TALLINN - Estonian President Toomas Hendrik Ilves doesn’t use his right to take a vacation for the second term of office in a row, as his office says that the president’s term of office and a vacation are not compatible, reports Ohtuleht.
Ohtuleht writes that people are worried why the head of state is obstinately rejecting the right to take 35 days of vacation a year. Recently, even U.S. President Barack Obama announced that he was taking a vacation, they say.
“Neither President Lennart Meri, President Arnold Ruutel nor President Toomas Hendrik Ilves have used vacation time as head of state,” says the president’s chancellery PR department head Piret Pert. “All heads of state have since 1992 followed the principle that the president’s term of office and vacation are not compatible. The head of state is the head of state 365 or 366 days a year.”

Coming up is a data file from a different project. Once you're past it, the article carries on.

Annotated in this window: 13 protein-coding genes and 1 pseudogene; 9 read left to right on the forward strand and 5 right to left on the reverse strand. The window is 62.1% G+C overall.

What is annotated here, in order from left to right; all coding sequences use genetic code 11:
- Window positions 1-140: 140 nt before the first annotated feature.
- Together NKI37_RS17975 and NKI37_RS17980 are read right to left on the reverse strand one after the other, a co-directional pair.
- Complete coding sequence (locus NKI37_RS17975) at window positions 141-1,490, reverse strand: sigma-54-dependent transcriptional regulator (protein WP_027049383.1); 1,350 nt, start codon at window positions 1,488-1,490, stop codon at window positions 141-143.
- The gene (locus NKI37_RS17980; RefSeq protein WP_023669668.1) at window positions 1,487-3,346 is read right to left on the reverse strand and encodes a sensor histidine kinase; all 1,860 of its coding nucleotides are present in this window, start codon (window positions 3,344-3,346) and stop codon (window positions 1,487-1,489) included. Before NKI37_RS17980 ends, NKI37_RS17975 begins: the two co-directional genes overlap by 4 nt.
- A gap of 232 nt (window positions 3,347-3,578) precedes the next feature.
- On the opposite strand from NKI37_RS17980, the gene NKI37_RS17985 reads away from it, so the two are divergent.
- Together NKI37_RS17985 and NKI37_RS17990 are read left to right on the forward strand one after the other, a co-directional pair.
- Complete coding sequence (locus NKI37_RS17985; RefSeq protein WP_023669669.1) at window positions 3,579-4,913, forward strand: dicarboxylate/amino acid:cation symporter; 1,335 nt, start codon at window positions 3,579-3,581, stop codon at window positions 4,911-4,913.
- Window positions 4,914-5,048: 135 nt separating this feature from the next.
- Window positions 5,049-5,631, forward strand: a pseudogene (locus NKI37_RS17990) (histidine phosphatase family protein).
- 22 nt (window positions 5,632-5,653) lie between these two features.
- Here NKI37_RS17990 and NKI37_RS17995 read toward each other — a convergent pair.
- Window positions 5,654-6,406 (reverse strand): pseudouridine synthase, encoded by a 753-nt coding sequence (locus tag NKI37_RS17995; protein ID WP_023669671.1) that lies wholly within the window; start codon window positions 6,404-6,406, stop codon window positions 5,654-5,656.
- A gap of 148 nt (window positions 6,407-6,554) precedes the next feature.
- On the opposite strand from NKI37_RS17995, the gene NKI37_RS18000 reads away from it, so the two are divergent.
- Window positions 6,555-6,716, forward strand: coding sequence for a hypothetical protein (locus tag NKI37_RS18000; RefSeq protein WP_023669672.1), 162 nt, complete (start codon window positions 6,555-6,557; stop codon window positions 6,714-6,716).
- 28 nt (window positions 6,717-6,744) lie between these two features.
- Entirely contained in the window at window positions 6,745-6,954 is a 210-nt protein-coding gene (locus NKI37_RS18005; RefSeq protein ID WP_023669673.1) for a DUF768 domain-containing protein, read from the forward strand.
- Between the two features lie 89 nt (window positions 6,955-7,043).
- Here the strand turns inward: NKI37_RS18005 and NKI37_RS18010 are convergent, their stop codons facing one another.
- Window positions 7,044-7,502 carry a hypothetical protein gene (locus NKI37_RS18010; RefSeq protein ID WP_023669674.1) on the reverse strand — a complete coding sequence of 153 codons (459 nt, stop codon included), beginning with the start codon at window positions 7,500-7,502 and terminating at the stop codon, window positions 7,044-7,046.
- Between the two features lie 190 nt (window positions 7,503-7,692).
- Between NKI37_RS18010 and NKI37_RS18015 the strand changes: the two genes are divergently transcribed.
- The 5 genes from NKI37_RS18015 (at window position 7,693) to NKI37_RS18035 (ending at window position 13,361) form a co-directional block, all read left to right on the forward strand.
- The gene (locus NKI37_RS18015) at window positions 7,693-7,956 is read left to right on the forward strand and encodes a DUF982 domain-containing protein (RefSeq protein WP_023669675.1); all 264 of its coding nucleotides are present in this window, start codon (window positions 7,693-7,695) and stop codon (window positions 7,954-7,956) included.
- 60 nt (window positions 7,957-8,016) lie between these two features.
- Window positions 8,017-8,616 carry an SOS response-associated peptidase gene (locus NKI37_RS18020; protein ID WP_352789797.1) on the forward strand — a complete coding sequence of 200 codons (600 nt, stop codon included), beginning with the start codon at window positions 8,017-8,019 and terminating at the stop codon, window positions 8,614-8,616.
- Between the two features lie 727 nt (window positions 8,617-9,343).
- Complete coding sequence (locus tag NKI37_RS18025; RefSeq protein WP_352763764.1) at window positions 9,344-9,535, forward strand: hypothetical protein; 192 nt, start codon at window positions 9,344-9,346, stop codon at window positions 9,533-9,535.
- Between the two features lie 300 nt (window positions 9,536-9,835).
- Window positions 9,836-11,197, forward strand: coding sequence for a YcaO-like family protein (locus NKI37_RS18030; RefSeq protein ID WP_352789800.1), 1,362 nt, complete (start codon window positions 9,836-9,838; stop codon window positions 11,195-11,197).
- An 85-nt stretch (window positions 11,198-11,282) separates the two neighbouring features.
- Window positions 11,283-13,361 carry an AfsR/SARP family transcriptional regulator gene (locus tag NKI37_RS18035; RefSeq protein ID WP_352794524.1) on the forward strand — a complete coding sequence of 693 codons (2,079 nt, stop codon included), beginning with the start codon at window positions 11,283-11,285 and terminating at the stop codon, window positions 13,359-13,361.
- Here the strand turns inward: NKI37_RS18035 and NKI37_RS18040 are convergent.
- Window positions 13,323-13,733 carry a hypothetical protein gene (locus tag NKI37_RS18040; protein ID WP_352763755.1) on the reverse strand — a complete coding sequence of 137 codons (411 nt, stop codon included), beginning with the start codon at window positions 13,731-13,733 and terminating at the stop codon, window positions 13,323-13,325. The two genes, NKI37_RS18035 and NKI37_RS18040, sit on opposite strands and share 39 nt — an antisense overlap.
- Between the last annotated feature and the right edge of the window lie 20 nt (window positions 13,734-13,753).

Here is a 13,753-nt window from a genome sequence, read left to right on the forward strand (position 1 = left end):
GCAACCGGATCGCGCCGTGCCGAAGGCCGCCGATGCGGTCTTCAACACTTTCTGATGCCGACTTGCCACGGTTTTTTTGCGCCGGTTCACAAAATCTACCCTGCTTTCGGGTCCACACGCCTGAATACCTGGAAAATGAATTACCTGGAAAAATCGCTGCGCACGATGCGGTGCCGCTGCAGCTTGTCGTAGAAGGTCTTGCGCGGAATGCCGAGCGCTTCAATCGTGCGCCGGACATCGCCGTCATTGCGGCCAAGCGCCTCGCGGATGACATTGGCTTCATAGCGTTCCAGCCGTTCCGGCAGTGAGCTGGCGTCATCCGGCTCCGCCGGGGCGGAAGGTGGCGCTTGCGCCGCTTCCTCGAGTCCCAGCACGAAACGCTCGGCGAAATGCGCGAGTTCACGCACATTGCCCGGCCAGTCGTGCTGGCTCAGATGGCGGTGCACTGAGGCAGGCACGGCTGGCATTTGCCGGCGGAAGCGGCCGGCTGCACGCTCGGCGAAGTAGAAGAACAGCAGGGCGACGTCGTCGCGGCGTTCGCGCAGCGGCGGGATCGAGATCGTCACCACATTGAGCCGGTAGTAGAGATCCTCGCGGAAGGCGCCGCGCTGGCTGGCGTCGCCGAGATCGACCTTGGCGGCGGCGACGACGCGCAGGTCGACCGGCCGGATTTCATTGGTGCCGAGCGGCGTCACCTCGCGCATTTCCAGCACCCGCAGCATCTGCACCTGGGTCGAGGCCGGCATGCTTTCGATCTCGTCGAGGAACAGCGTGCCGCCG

Pert added that there are several practical problems connected to the president’s vacation too, like suspending powers of the Riigikogu speaker and the need to call in a substitute MP.
Eesti Ekspress recently described the complicated procedure that would be launched if Ilves decided to take a vacation. Riigikogu speaker Ene Ergma would have to stand in as his substitute for the time of the vacation; that means that Ergma would have to resign her job as the speaker and resign from her party. One of the deputy speakers would have to take over her job. And a replacement MP would have to join the parliament. That all for a maximum of 35 days with all the formalities in financial and other respects.
The president gets compensation for not using his vacation at the end of his term of office. This reaches a bit over 6,000 euros a year.